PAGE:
Dividends are good. Growing dividends are even better. But dividends that double in only a few years? They're great. Or at least some of them are.

There are some stocks with fast-growing dividends that still have puny yields. Others have enjoyed strong dividend growth in the past, but the future appears to be murkier. However, there are a few attractive income stocks whose dividends have doubled in recent years and have the potential to double yet again. Amgen (NASDAQ:AMGN), Lowe's Companies (NYSE:LOW), and Texas Instruments (NASDAQ:TXN) rank high on this list.

Stacks of coins with plants growing out of them

Image source: Getty Images.


Amgen has increased its dividend by nearly 145% over the last five years. Just a few days ago, the big biotech hiked its dividend again, this time boosting its payout by 15%. If Amgen keeps it up at that rate, its dividend will double yet again within the next five years. With a current yield of 2.62%, that kind of growth would have income-seeking investors sitting pretty in the next decade.

But can Amgen keep growing its dividend as it has in the past? I think so. The biotech uses only 40% of earnings and less than a third of its free cash flow to fund the dividend program. That gives Amgen plenty of flexibility for future dividend increases.

There is a problem, however. Amgen's earnings growth is likely to drop considerably from levels in previous years. Sales are slipping for the company's two top-selling drugs, Enbrel and Neulasta, as competitors take away market share. Amgen claims several drugs that are enjoying sales growth, but it's not enough to compensate for the other declines.

Better days could be ahead for Amgen, though. Cholesterol drug Repatha could take off following the recent FDA approval for the drug in preventing heart attacks, strokes, and coronary revascularizations. Migraine drug erenumab, for which Amgen awaits potential regulatory approval in May 2018, should be another winner. Robert Bradway, Amgen's CEO, stated in September that the biotech "is trying to find acquisitions that add value for our shareholders." With a huge cash stockpile of more than $41 billion, funding those acquisitions shouldn't be a problem.   

Lowe's Companies

Lowe's dividend has soared by 156% over the last five years. In June, the home improvement retailer increased its dividend by 17%. With the power of compounding, Lowe's dividend will double in less than five years at that growth rate.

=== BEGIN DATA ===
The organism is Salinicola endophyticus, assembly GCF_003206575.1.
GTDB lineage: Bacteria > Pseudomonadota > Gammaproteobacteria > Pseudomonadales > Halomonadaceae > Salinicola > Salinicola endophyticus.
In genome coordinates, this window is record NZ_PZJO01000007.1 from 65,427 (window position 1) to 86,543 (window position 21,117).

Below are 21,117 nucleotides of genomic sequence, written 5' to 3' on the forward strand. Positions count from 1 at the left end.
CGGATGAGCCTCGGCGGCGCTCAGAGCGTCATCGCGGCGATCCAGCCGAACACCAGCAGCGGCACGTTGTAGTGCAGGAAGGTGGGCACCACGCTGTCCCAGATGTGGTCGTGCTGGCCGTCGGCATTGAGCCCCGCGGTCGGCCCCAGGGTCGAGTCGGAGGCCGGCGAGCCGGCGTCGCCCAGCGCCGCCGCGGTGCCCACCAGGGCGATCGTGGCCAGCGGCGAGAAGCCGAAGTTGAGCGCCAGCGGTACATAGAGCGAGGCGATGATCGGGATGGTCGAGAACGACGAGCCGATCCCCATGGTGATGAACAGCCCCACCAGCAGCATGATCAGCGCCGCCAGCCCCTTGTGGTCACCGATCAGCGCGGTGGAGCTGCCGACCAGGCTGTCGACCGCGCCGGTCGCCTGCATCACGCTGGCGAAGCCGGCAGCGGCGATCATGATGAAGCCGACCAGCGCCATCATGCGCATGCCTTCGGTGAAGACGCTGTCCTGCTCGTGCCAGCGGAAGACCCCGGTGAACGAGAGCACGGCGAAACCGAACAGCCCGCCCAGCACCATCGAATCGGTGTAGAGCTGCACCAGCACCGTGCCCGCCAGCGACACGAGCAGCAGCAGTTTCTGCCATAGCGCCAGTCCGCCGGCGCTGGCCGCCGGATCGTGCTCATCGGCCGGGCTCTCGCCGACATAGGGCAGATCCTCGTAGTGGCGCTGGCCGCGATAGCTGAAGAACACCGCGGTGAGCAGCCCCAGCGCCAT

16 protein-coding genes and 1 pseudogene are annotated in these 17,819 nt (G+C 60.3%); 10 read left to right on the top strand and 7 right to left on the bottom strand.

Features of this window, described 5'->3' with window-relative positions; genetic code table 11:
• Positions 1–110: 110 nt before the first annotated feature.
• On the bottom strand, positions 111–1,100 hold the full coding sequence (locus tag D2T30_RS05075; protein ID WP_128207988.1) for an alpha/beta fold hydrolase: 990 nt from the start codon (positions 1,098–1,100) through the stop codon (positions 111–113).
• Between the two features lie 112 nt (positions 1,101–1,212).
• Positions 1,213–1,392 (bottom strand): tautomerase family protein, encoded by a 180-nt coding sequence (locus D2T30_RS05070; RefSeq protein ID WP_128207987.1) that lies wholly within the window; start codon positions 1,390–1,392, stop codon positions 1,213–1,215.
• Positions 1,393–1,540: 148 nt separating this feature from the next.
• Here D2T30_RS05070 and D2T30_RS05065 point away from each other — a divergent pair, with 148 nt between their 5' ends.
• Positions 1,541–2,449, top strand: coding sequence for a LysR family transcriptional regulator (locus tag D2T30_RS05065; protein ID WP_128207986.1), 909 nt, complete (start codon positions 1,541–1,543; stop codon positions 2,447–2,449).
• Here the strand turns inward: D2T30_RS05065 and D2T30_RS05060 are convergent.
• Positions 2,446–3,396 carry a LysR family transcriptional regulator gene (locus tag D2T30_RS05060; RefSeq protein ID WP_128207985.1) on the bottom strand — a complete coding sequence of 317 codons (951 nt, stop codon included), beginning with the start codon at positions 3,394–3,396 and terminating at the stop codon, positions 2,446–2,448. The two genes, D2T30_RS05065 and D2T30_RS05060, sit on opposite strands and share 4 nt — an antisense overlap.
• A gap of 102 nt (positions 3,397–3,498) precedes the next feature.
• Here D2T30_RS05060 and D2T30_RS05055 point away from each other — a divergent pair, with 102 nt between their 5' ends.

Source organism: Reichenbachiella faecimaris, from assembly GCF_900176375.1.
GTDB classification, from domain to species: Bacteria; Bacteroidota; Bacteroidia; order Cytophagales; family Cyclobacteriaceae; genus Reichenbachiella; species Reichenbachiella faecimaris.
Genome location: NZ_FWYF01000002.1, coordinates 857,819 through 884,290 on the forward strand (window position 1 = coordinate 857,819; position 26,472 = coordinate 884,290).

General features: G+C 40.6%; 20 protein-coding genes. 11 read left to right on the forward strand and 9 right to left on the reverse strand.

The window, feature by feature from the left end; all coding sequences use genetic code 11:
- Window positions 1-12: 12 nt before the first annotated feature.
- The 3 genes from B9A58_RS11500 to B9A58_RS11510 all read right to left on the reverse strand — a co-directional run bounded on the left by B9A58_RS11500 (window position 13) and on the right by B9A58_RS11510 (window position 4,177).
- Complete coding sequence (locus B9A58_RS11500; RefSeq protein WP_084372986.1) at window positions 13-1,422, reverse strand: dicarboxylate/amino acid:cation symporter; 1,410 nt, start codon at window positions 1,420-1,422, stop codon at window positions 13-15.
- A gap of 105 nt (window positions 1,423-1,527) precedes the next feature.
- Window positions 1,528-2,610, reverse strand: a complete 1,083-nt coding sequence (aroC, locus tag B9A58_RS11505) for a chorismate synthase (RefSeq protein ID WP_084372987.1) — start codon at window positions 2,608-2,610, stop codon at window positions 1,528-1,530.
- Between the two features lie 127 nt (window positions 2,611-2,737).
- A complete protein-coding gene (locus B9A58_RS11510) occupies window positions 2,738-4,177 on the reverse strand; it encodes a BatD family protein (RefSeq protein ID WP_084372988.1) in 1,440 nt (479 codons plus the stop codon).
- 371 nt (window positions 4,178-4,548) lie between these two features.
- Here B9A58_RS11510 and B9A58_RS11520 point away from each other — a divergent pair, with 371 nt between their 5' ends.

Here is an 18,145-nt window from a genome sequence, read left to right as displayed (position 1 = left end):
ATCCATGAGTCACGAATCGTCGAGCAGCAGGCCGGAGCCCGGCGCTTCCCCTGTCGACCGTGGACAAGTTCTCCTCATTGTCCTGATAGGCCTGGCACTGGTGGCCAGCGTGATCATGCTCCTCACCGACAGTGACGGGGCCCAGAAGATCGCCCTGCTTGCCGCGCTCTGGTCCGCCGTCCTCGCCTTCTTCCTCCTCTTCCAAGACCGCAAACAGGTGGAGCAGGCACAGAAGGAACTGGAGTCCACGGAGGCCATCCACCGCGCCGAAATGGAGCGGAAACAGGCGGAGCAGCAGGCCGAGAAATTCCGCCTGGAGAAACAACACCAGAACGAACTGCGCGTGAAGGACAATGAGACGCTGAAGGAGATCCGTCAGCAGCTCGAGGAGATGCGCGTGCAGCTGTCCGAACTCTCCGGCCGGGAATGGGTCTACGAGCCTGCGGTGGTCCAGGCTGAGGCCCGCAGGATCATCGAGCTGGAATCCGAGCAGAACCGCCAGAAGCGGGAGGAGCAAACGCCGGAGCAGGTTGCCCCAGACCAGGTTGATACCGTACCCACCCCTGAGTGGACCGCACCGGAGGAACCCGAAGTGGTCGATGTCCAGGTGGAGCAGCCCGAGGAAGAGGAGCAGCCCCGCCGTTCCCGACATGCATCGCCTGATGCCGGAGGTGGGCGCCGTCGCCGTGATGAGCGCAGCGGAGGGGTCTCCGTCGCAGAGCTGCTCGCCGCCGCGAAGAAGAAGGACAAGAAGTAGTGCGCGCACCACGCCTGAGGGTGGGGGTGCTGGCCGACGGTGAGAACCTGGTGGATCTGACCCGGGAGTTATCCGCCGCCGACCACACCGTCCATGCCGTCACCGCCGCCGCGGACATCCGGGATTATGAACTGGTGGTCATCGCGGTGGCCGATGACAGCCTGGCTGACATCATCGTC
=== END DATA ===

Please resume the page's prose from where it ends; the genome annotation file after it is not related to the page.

Another doubling seems quite possible. The company's payout ratio is a low 36.5%. Lowe's uses only 27% of its free cash flow to pay dividends. It technically could afford to double the dividend now if it wanted to.

While Wall Street expects earnings growth for Lowe's to slow down in the next few years, there's no cause for alarm. Lowe's should still be able to increase earnings by close to 14% annually. That should make future dividend hikes a no-brainer for the company, which has increased its dividend for the last 54 years.

Some naysayers compare Lowe's to its larger rival Home Depot, which has generated much more impressive total returns in the past. There are plenty of reasons to expect that Lowe's could beat its nemesis in stock gains over the next few years, though. 

Texas Instruments

Texas Instruments leads the pack in dividend growth. Over the last five years, the big chipmaker's dividend hasn't just doubled, it's nearly tripled. In September, TI boosted its dividend by 24%. If it keeps that kind of increase going, Texas Instruments' dividend would be twice its current level by the end of 2020. That sounds great, considering that TI's yield already stands north of 2.5%.

Even with its huge dividend hikes, Texas Instruments uses less than 47% of its earnings to pay dividends. The company uses close to the same percentage of its free cash flow to fund the dividend program. Like Amgen and Lowe's, TI has a lot of flexibility for more dividend increases. 

What does the company itself say about future dividend hikes? According to TI's website, "We've committed to return all of our free cash flow to shareholders through dividends and stock repurchases." TI stock currently trades at nearly 22 times expected earnings, so it's not exactly cheap. I wouldn't be surprised if the company chooses to pour more of its cash flow into paying dividends than it does in buying back shares.

Texas Instruments has one other thing in common with Amgen and Lowe's: Analysts expect slower earnings growth in the future. Is that a problem? Not really. Wall Street still thinks TI will deliver average annual earnings growth of close to 11%. If you're looking for reliable, growing income, Texas Instruments, Amgen, and Lowe's appear to be smart picks. 

This article represents the opinion of the writer, who may disagree with the “official” recommendation position of a Motley Fool premium advisory service. We’re motley! Questioning an investing thesis -- even one of our own -- helps us all think critically about investing and make decisions that help us become smarter, happier, and richer.